Sheffield has two shuttlebays. The layout for the shuttle and auxiliary craft operations is as follows:

  • Shuttle control - Deck 4.Federation Galileo class shuttlecraft Hadfield. Mappin and Sharman are also variants of this type of shuttle.
  • Flight Operations and Briefing Room - Deck 4.
  • Operations Centre and Briefing Room - Deck 4.
  • Senior Flight Officers Quarters - Deck 5.
  • Junior Flight Officers Quarters - Deck 5.
  • Little Mester access - Deck 6.
  • Shuttlecraft access - Deck 6.

    The Sheffield has five shuttles:

  • 01 Firth - Galileo shuttle named for the Firth Dynasty. Most famous member of the dynasty was Mark Firth [1819 - 1880] who was Master Cutler from 1867 - 69, Mayor in 1875 and benefitted the public with Firth Park and Firth College - later Sheffield University. Length: approx. 9.1m.

  • 02 Mappin - Modified Galileo class specialist scientific research shuttle named for Frederick Mappin [1821 - 1910] who came from the famous cutlery family. Mappin was the Midland Railway director, Liberal MP and Mayor 1877. Baronet in 1886 and Sheffield's first honourary Freeman in 1900. Founded the Technical School and Sheffield University. He was the first Senior Pro-Chancellor.

  • 03 Hadfield - Galileo class multi-purpose warp shuttle named for Robert Hadfield [1858 - 1940] who discovered Manganese Steel in 1882, reaffirming Sheffield's position as the best alloy-producer in the world. Length: 9.1m.

  • 04 Sharman - Galileo class multipurpose shuttlecraft named for Britain's first astronaut, Helen Sharman. The Sharman was brought aboard in 2305 to replace the Chisu class shuttlepod Tyzack, which Commander Hawkins believed was insufficient for the role intended for the Sheffield as a primary vessel for exploration and research.

  • 05 Brearley - Aeroshuttle named for Harry Brearley [1871 - 1948] who discovered Stainless Steel in the laboratories of Firth-Brown steelworks in 1913.

    All of the shuttlecraft were replaced in 2311 by order of Commander Hawkins. Nathaniel sent his Senior Flight Officer - Lieutenant Henrik Kyrre - to scour the Federation for the finest and most appropriate shuttle and auxiliary craft for the ship, and the mission ahead. All small shuttles of this time are sublight shuttles.

    Lt. Kyrre selected one executive Galileo shuttlecraft which was christened Firth. This runabout would be the Captain's Yacht or Gig. This yacht would be used at the Captain's personal discretion and would be for diplomatic missions only [emergencies excepting]. The interior would be fitted out with the most up-to-date diplomatic suite that was available in 2311. The shuttle can carry 6 - 8 passengers and 2 pilots in luxury. This would be for missions of 'showing the flag' when the captain was out to impress the visitors to the ship. Firth therefore became Lt. Kyrre's personal duty. Anytime the Firth is used, excepting illness, Kyrre would be the pilot.

    Next was the Mappin, a specialised Galileo class scientific shuttle. This would be the remote scientific eyes and ears of the U.S.S. Sheffield. The shuttle was fitted with the best sensor suite equipment that Starfleet had. Some of the equipment was even classified, Hawkins needed to get permission from Vice Admiral Hudson to have the equipment installed. The Mappin has a crew of approximately three, due to the space taken up by the mission package.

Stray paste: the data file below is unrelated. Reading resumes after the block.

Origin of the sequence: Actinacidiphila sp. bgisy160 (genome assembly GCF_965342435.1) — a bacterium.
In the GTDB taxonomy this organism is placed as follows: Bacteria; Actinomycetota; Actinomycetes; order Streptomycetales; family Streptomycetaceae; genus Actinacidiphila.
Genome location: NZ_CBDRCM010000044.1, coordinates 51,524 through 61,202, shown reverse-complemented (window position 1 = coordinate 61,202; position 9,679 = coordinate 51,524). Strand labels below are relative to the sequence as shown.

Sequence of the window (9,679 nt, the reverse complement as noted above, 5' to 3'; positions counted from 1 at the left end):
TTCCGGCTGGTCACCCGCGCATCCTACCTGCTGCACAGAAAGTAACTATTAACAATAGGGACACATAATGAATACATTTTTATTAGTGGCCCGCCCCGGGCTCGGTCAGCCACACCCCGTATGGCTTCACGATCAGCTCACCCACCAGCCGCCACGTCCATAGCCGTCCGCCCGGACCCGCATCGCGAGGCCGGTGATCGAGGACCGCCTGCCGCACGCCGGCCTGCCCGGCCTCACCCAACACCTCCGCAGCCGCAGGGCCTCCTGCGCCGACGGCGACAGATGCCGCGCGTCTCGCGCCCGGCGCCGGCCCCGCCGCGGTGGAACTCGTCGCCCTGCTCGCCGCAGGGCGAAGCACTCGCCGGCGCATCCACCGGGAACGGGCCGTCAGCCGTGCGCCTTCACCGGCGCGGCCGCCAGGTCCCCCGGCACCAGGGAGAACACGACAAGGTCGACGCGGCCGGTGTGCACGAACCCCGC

Next were a pair of refurbished Galileo class general purpose shuttlecraft. These hold 6 persons and two pilots. These are the Hadfield and Sharman. These are the most commonly used shuttlecraft, used for any mission that requires crew to be transported from the ship to a base, starship or planet where either the Sheffield cannot be present or transportation is not possible due to shipboard situation or environmental circumstances.

    Finally, Brearley. This is the final Galileo class shuttle of the Sheffield.

    Little Mester unit  - otherwise known in Starfleet as Work Bee. In addition to the shuttlecraft there are Work Bee units [idiosyncratically referred to as 'Little Mesters' on the U.S.S. Sheffield], these perform local repair and cargo operations for the Sheffield. These little units bear names from the Little Mesters or independent cutlers who worked in the City of Sheffield.

    Author's Notes: Each shuttle variant has it's own mission parameters and will therefore come up in stories for different scenarios. I guess it is a little bit like Thunderbirds, where Firefly was used for some missions, The Mole for others. I was unhappy at the notion of Killerbee class assault vessels and Wasp class fighters being on this ship. Starfleet is about peaceful exploration and diplomacy, therefore I strongly believe fighters work against this ethos. I wanted the Sheffield to have some specialised shuttles and yet keeping with what has already been seen onscreen.

    Some of the shuttles are for diplomatic missions, others for scientific missions. The Galileo class are the shuttlecraft we are familiar with from Star Trek V, these are the general use shuttles that will be used the most. The Mappin is the modified scientific Galileo class with an AWACS-style disc on the top of the shuttle. 'The Mappin is for mappin' with'. In addition to the disc on the roof, there is specialised scientific equipment crammed inside which limits the room for passengers. This all adds for variety and excitement for the stories. Also means I'll have to be careful which shuttle I choose to do what...